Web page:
A Liberal Revolution

Many people feel that there is something fundamentally wrong with western politics and society today, which goes beyond this or that policy. However, there is reason for hope, because the problems of our society do not require anything as dramatic as overturning Liberalism or Capitalism, only their contemporary guises – Neoliberalism and Free Market Capitalism. We have been through many versions of Liberalism and Capitalism in the modern era. The present versions have been in existence since the Thatcher-Reagan revolution of the 1980s, but the turmoil of the last ten years or so, which has in part been driven by a populist backlash against Neoliberalism and Free Market Capitalism, can be seen as part of the process of transitioning to something new. The question is, what are we transitioning to?

No Stake in Society

There are two underlying concerns that a majority of people have in relation to western society today. The first is that it is fundamentally unfair, and the second is that they are powerless to do anything about it. This combines to make people feel that they have no stake in society, and it explains the attraction of populist leaders (both right and left wing) who appeal directly to ‘the people’ and rail against ‘the establishment’. It also explains the appeal of the simple but powerful slogan ‘take back control’. Populists thrive on blaming vaguely defined groups for society’s problems, such as the establishment, the media, experts, foreigners and so on. They are not and will not be successful because they misdiagnose the problem.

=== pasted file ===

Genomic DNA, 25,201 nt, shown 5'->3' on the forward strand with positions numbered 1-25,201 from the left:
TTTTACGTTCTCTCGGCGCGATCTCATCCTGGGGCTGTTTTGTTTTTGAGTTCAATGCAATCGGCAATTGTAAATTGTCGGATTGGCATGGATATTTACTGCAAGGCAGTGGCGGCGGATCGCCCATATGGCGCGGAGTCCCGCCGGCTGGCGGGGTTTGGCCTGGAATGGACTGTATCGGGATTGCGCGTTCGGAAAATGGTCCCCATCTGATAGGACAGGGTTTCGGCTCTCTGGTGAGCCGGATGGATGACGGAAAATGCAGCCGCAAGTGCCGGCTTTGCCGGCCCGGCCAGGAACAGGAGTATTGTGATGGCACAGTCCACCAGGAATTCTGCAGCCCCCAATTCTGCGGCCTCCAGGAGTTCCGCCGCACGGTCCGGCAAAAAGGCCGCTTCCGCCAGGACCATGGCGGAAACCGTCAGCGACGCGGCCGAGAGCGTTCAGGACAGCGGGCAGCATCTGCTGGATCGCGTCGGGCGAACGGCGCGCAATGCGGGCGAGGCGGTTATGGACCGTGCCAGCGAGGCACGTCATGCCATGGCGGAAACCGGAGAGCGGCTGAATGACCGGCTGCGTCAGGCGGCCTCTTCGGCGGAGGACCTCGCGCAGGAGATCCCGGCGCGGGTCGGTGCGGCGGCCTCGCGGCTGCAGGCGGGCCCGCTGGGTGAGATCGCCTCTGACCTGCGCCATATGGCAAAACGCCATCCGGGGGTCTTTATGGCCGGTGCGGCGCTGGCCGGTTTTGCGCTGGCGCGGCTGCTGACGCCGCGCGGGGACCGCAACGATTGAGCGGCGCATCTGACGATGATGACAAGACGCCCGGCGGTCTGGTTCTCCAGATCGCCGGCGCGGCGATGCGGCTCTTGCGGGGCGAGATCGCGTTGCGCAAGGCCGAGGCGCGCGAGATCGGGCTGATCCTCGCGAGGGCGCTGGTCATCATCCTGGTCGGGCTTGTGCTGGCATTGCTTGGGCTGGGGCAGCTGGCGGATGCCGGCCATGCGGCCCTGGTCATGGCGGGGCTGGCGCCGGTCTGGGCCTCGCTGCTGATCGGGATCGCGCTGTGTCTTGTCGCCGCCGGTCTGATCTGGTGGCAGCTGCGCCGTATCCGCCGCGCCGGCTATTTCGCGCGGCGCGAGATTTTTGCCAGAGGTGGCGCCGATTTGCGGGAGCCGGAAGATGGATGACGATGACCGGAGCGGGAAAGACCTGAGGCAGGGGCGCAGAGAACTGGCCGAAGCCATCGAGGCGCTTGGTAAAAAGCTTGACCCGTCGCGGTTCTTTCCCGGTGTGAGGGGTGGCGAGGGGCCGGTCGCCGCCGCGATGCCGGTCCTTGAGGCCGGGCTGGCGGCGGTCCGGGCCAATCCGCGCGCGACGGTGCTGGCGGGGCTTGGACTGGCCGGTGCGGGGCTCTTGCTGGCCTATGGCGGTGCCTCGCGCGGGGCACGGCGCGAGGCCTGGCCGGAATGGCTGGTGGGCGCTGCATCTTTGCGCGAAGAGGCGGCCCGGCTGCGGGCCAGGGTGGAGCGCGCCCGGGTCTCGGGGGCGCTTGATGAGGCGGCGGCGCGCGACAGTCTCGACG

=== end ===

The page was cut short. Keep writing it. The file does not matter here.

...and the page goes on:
The reason why so many people feel they have no stake in society is because of the effects of Neoliberalism and Free Market Capitalism. Liberalism has always prioritised liberty over equality, but Neoliberalism takes the principle of freedom of the individual to an extreme. According to this doctrine, people should be as free as possible to pursue their own interests. They should not be constrained by obligations to their fellow citizens, or by government interference. Indeed, Reagan said that government is the cause of our problems not its solution. Neoliberals believe that government should be as small as possible, and therefore advocate for deregulation and privatisation. As the power of governments receded, large global corporations formed in many sectors, taking on virtual monopolistic powers. Some corporations, such as the Tech Giants, now have more power than many national governments. The problem is that these corporations, consistent with Neoliberal thinking, do not act in the interest of society in general. Company directors are required to maximise shareholder return even at the expense of other stakeholders, including employees. In previous times, people were able to exercise power through elected governments who would defend their interests, but this is often no longer the case. This system has given those with power and wealth the unbridled freedom to accrue more power and wealth at the expense of others. This is demonstrated starkly by the fact that, in both the U.S. and U.K. the bottom half of the population in terms of wealth has seen no significant real term wage rise since the late 1970s. At the same time, they have had to watch the other half leave them behind. This largely explains why approximately half of the population of the U.S. and U.K voted for Donald Trump and Brexit respectively in 2016.